UC San Diego Research Collaborations Prompt Selection of South Africa for International Lactation Conference
Conference to spotlight acute need for breastfeeding in developing countries
In a country burdened by myriad infectious diseases and widespread poverty, the value of breastfeeding to improve infant health cannot be overstated.
Such is the feeling of Lars Bode, an associate professor of pediatrics at UC San Diego whose research collaborations and leadership led to the selection of South Africa as the unprecedented site for a major international lactation research conference.
The International Society for Research in Human Milk and Lactation (ISRHML) conference, to be held March 3 -7, 2016 in Stellenbosch, South Africa, will bring together lactation experts from all over the world to discuss the latest research findings.
“Breastfeeding in a developing country is so important,” said Bode, president-elect of ISRHML. “There are so many pathogens, sanitation issues and other problems that the health benefits of human milk are even more beneficial than in the western world.”
By holding the conference in South Africa, Bode hopes to raise awareness of the importance of breastfeeding among the country’s residents as well as to encourage greater involvement from African researchers. “The conferences have never been held on the African continent,” said Bode, noting previous locations have included North America, Europe, Australia and Peru. “Locating in South Africa will allow scientists from western countries to get more exposure to researchers and the problems experienced in other areas of the world. It will also make it easier for scientists there to participate. We feel this is critical since South Africa is one of the areas of greatest need.”
The need to encourage breastfeeding in South Africa arises from many factors, said Bode. Malnutrition is a primary concern. While it boasts several large and modern cities and the second largest economy on the African continent (after Nigeria), South Africa also has widespread poverty, high crime rates and persistent unemployment. Approximately 23 million people or 45.5 percent of the population, many of them rural inhabitants, live in poverty, according to 2014 data.
“Africa, including South Africa, is home to many of the world’s 36 high-burden countries, with regards to maternal and child malnutrition,” said Evette van Niekerk, in the Division of Human Nutrition, faculty of medicine and health sciences at Stellenbosch University in South Africa. Undernourished children have an increased risk of falling sick and greater severity of disease. In South Africa, 16 percent of child (under five) mortality is due to diarrhea or pneumonia, according to statistics compiled by the United Nations Children’s Fund or UNICEF. “Optimal breastfeeding of infants under 2 years of age has the greatest potential impact on child survival of all preventive interventions in a developing country such as South Africa,” said van Niekerk, the local organizer of the conference and a Bode research collaborator.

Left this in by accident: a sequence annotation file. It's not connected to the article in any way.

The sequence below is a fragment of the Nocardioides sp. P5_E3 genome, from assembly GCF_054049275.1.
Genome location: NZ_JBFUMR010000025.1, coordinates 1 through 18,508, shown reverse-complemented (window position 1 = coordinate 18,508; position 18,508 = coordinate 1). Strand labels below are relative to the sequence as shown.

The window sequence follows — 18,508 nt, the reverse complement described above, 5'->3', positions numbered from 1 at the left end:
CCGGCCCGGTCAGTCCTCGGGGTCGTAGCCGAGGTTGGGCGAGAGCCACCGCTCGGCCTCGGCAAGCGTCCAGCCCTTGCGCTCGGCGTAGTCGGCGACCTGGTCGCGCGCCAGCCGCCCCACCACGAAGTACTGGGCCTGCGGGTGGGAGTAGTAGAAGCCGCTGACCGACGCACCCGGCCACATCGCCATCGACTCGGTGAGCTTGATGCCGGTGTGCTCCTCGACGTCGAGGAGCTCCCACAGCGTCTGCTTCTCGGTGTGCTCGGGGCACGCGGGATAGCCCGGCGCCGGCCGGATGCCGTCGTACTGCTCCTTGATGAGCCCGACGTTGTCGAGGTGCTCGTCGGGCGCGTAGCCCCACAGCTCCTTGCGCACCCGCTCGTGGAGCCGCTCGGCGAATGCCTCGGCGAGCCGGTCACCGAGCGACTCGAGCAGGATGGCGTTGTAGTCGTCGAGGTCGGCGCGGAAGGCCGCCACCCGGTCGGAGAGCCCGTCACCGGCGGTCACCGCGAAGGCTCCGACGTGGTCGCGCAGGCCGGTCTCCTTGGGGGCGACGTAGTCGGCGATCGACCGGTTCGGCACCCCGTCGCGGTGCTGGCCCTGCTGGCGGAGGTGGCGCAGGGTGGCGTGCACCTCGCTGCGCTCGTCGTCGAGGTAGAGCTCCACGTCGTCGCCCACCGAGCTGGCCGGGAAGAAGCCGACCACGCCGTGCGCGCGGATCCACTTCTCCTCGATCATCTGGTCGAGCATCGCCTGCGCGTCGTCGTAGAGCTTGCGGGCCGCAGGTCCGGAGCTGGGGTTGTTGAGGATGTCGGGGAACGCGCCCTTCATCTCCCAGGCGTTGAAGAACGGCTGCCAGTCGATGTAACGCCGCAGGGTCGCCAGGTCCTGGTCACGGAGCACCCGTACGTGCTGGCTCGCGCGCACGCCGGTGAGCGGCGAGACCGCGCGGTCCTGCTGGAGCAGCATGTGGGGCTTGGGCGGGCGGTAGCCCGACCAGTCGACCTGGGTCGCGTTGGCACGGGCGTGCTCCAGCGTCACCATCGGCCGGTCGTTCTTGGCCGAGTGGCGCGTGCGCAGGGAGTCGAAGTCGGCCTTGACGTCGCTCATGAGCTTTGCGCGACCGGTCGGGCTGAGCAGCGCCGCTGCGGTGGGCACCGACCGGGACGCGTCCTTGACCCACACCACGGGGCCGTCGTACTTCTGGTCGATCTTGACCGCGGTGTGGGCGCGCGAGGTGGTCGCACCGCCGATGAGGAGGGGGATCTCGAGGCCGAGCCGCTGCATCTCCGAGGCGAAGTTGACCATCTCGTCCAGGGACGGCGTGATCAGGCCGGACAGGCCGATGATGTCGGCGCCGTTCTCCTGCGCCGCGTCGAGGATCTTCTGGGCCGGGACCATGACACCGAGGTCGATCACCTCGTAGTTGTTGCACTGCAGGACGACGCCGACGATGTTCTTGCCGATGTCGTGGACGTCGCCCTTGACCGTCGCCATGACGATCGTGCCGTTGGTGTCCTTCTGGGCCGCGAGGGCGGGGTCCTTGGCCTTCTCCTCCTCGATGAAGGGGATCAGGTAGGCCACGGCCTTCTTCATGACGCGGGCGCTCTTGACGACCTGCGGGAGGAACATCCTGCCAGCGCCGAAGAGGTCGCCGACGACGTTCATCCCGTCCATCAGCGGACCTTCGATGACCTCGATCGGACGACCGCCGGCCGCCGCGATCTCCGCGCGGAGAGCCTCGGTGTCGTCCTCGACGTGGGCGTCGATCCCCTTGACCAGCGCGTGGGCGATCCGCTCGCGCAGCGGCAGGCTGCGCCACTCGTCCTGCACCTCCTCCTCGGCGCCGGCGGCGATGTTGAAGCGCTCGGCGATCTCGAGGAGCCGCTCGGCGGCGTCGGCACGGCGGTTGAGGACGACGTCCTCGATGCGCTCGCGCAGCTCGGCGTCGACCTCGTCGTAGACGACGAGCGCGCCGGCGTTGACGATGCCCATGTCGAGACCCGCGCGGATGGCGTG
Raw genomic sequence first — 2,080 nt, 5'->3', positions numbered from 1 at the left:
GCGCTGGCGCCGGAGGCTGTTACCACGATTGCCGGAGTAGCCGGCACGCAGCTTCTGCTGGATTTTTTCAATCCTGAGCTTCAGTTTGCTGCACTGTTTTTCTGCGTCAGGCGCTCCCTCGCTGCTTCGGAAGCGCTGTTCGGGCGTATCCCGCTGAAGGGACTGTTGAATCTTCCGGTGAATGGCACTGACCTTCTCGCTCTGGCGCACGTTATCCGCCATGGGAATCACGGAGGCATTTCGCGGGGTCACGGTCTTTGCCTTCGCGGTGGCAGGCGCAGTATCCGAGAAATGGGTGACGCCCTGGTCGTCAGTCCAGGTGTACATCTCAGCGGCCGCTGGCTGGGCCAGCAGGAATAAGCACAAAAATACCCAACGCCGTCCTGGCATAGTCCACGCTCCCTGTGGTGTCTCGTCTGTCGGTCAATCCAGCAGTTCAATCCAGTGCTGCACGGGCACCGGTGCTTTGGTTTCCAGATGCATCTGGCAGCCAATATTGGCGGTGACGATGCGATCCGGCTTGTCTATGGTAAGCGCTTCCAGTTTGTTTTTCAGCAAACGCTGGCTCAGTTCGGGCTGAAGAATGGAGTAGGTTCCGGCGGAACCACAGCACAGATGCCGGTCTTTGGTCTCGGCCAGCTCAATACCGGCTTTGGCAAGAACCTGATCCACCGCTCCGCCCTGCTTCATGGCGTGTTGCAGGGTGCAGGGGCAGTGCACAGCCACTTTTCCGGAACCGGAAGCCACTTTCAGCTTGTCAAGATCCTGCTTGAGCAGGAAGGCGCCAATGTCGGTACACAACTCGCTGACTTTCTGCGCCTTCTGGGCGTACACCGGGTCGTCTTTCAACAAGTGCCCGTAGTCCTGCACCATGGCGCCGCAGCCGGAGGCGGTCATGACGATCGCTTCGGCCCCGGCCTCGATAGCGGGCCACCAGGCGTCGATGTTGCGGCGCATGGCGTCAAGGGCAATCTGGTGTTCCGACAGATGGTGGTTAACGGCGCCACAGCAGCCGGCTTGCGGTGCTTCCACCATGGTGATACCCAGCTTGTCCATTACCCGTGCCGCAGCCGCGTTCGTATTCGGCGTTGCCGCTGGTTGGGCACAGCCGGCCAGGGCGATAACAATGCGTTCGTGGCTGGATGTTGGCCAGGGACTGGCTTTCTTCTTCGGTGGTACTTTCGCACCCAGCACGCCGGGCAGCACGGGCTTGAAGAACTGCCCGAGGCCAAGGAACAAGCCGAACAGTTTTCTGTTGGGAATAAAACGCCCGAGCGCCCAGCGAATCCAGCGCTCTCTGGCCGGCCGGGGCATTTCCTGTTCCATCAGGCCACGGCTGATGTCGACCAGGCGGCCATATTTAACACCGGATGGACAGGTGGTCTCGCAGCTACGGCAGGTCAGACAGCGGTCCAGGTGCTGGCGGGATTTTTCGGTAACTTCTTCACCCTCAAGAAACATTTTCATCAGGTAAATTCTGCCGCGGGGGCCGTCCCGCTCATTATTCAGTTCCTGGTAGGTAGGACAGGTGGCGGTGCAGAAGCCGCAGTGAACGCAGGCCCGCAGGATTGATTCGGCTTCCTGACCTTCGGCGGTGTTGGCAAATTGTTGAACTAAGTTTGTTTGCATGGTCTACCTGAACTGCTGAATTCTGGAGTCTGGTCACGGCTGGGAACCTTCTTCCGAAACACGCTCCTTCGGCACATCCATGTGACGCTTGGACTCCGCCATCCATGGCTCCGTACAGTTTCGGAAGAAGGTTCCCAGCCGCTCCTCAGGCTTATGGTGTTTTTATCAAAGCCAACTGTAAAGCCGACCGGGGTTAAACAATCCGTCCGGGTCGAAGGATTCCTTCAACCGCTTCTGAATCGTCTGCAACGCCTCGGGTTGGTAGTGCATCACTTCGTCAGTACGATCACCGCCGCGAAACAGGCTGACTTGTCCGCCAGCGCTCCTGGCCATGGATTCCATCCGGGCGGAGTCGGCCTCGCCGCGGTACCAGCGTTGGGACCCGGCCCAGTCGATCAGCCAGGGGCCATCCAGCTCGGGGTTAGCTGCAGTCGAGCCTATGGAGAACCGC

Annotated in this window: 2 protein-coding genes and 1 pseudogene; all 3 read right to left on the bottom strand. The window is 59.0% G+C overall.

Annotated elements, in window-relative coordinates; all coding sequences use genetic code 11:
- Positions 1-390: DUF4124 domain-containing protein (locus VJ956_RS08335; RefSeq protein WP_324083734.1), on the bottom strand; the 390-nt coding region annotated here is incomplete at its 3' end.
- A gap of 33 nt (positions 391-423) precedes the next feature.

Along with problems of malnutrition, South Africa has a high disease burden, including one of the largest numbers of HIV-infected adults and children in the world. While a high rate of HIV infection might seem to preclude breastfeeding (one-third of the country’s pregnant women are estimated to be HIV positive), experts say breastfeeding’s benefits outweigh the risks, particularly with the use of HIV drugs.
“We’re comfortable with encouraging breastfeeding largely due to the advent of antiretroviral drugs,” said Dr. Mitch Besser, a former UC San Diego professor and founder of mothers2mothers, a South Africa-based nonprofit dedicated to ending pediatric AIDS. “If mothers and babies take the drugs properly, the risk of infection is very low.”
Also helping to safeguard against mother-to-child HIV transmission during breastfeeding is a natural substance first identified by Bode’s lab in 2012. Bode and colleagues sought to find out why the vast majority of infants breastfed by HIV-infected mothers do not acquire the infection, despite continuous exposure to the virus in their mother’s milk. Their discovery of a carbohydrate in human milk, known as oligosaccharides, that reduces the risk of HIV transmission during breastfeeding drew international headlines.
Bode’s studies involved testing HIV-infected women in Zambia, north of South Africa, and led to his growing interest in advancing breastfeeding in Africa. He credits UC San Diego’s Center for AIDS Research for providing the study’s seed money. The surprising finding also led to subsequent collaborations with van Niekerk and other researchers at Stellenbosch University on HIV and breastfeeding “It is these collaborations that ultimately resulted in having this conference in South Africa,” he said.
Besser, whose organization taps local mothers to serve as mentors to HIV-infected pregnant women and new mothers, praised the decision to hold the lactation conference in South Africa. Mothers2mothers encourages medication adherence and other healthy practices by HIV-infected new and soon-to-be mothers. “This is where the problems are most acute,” said Besser, noting that breastfeeding is healthier and, in a country like South Africa, often safer than formula feeding. “Many mothers (in poor rural areas) don’t have access to safe drinking water or formula or may mix weak formula to stretch its use,” he said. “Breastfeeding in the first year of life is one of the central pillars everywhere. It leads to less illnesses, fewer infections. The child grows up to be healthier.”